Wednesday, June 11, 2008

Rodrik-Cowen Trade Smack Down

Tyler Cowen argued in the New York Times that fear of international trade is basically irrational in-group loyalty, which implies a fear of outsiders, and thus, trade. He argues these fears are unfounded, because the effects of trade with outsiders is no different than the effects of productivity increases at home. Dani Rodrik responded with the argument that people really fear competing with those who play 'unfairly', giving the example that if he lost his job to a psychologist who was allowed to use torture to elicit preferences, this he feels, would be unfair, even if this evil academic produced valuable work. More concretely, Americans don't like competing with countries where they have fewer regulations, less worker safety, environmental protection, etc.

I think you can dismiss Rodrick's argument by noting that Americans are just as wary of imports from Canada, Japan and Europe, as they are from imports from Mexico, China, and Africa. Cowen alludes to this in his rejoiner.

I think it's mainly the Buchanan targeted benefits-diffuse costs story. The issue is not so much Americans are against free trade, but at the margin, every import has a strong group of supporters for quotas or tariffs, and a broad group against such quotas and tariffs. The logic implies that the people who give money, lobby, and vote on this issue are always against tariffs. General arguments on the principle of free trade are to abstract for most voters.

6 comments:

agent00yak said...

Re your last paragraph: You should look into Brian Caplan's work on voter irrationality. In "Myth of the Rational Voter" he finds surveys that demonstrate that it isn't public choice theory as much as it is specific biases (Anti-market, anti-foriegn, make-work and pessimistic bias). An example of anti-market bias that seems to directly conflict with public choice theory is that even voters outside of farm country think farm subsidies are a good idea.

Anonymous said...

All the professions, trades, and other licensed businesses have significant barriers to entry that allow such practitioners to drive up cost for everyone else. Their wages have risen or done better than rising costs. All the others without these things now must compete against cubicle dwellers in India or factory workers in china. Is it not suprising that a few realize what a raw relative deal they are getting?

I bet, and this is a guess, very few earn a high wage without some type of government created protectionism helping them along. Entrepreneurial activity, to the extent it is genuinely market driven, seems to be the exception. However, that is profit, not a wage, and not equivalent.

If the above is at all true, it does not surprise me the average Joe who is not a doctor, lawyer, in a regulated trade, etc is threatened by trade. The hypocrites are those in protected professions that then rail against the average guy who is concerned about losing job to overseas workers, and what a fool he is for not seeing that “trade benefits everyone”. Ha, ha. Yes, it benefits those who are not truly in the competition with trading partners and who see those who are as costs to be reduced.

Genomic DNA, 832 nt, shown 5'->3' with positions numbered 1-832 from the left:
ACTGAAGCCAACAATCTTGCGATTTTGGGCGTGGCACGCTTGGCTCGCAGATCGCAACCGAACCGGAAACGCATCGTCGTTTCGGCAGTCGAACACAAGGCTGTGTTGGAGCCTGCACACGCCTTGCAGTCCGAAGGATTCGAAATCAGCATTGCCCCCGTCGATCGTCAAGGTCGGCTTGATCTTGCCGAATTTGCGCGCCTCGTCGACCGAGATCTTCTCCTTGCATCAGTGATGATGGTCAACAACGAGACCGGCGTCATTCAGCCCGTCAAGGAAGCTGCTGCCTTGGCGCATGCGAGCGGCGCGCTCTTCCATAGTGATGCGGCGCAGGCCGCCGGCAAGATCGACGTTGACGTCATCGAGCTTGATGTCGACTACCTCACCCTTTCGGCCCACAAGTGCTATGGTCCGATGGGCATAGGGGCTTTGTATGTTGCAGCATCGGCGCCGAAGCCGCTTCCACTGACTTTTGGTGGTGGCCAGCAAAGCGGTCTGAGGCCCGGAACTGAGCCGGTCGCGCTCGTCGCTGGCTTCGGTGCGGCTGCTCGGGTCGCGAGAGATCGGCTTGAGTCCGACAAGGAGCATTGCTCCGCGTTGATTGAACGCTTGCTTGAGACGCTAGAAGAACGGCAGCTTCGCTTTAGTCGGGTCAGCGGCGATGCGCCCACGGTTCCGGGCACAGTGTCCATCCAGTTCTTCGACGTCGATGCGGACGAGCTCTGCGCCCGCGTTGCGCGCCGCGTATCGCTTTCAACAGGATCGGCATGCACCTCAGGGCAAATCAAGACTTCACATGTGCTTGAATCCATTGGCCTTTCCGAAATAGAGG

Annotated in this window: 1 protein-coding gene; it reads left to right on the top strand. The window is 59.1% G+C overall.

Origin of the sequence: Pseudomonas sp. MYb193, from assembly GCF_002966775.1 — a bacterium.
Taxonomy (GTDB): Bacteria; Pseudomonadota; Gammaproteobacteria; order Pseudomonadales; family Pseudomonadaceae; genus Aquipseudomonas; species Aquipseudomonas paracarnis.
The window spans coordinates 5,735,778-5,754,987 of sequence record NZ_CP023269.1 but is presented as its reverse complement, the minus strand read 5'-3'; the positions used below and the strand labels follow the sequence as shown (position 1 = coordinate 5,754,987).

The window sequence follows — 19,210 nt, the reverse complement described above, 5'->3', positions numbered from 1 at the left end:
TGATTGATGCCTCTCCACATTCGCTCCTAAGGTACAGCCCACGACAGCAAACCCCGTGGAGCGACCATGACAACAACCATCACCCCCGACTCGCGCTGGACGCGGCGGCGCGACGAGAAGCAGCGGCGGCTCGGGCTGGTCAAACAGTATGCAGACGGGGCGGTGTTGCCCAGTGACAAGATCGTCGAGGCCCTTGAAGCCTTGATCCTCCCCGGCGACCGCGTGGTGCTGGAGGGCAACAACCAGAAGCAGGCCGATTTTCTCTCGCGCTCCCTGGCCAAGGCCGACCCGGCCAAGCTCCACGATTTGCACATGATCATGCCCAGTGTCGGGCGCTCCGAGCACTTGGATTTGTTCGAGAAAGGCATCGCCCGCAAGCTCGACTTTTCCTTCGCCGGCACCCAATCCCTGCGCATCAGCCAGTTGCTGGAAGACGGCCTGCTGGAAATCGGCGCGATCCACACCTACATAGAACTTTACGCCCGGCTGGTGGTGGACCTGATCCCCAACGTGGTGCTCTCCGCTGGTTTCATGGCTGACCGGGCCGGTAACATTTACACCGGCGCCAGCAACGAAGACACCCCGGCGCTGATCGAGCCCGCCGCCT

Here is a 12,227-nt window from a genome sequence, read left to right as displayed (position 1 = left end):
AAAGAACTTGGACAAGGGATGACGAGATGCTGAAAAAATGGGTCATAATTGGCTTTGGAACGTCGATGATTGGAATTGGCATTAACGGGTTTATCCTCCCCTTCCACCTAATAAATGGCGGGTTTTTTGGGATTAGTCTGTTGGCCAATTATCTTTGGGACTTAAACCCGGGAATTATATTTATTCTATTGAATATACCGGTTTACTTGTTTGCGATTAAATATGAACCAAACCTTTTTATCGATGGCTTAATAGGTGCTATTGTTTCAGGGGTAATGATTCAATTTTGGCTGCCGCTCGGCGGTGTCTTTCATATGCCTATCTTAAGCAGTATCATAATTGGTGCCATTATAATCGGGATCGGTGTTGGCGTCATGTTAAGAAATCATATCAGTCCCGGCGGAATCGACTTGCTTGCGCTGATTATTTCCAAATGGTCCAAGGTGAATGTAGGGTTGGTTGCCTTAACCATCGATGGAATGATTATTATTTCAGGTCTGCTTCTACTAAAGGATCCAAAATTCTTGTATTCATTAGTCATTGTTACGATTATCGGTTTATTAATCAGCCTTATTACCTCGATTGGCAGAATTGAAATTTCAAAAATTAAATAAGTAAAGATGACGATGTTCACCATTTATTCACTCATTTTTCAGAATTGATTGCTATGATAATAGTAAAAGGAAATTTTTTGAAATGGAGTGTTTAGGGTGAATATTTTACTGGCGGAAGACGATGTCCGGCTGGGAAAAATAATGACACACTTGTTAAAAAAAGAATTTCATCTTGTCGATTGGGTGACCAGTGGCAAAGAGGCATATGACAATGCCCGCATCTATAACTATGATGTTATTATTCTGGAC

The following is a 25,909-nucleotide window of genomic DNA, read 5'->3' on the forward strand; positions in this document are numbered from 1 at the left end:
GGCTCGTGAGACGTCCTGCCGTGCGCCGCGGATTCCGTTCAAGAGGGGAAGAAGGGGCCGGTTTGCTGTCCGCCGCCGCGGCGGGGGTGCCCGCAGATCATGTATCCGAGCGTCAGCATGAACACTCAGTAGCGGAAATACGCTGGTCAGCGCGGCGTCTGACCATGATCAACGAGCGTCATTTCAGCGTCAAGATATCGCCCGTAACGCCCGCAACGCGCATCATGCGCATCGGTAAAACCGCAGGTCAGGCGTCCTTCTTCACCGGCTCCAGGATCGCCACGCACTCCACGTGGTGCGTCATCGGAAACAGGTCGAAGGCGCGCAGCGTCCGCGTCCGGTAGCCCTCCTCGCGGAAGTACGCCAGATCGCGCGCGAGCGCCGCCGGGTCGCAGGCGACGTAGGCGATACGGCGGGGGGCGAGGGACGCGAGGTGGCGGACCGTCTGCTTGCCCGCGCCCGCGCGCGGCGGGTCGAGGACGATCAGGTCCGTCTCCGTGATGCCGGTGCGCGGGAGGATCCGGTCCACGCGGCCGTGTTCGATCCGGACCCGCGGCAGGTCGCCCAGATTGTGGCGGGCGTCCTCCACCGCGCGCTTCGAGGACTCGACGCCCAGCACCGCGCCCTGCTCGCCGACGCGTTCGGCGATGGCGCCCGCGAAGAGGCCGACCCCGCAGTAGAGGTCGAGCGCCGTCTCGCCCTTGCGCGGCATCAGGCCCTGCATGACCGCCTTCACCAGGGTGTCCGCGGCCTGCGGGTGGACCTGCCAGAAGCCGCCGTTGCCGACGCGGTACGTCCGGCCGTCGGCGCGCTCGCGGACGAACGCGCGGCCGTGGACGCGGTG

Eric Falkenstein said...

Interesting point on entry. Indeed, profits should be zero everywhere, and there are huge barriers to entry for economics professors, lawyers, lawmakers. I think everyone in skilled labor finagles a barrier through specialization, then accreditation. I think most economists think barriers to entry in terms of these routes are legitimate, though libertarians like Friedman alway have been against licensing, while tariffs or quotas are not. But you are correct, in that anyone making $100k+ has some barrier to entry, because generally there are 10 guys who could do his job for half but aren't given the opportunity.

As per Caplan, I thought it was an interesting read, but I don't buy the mass ignorance assertion. I just think most people empathize with farmers, or unskilled labor, and figure, its a small price to pay in terms of costs to the consumer. These costs are generally underestimated as zero, but in actuality the add up.

Anonymous said...

That seems incorrect, the barriers are too low to matter. Consider that the median salary for attorneys, accountants and economists are under $100,000 but many make more than $100,000. What is the barrier to entry between the 2 benchmarks? Industriousness and maybe some connections.

Its not the $100,000+ jobs that’ll get shipped off if the guilds are broken, its the low end jobs.

Nathanael said...

in response to that "other "anonymous"... It is not just a matter of "barriers" in terms of education requirements, competition, expensive schooling, etc.

It is restrictions on competition that essentially prevent nearly form of innovation from taking place in how these services are provided.

And its not just lawyers, doctors, and the other usual suspects. Its electricians, plumbers, propery surveyers, and a bunch of other trades that the elites may think of as "nothing much" but to the average wage earner, have a very sweet deal relative to what their actual value would be on a free market where innovation and competition really set prices. It is the stiffs with none of these advantages not blessed with above average intelligence that have to compete on the "global market".

Anonymous said...

If we removed the barriers to entries for medical professionals, then the % of GDP spent on healthcare would go down.
That may be true (above), but I'm glad anyone who is going to ask me to turn my head and cough has been trained, licensed and certified.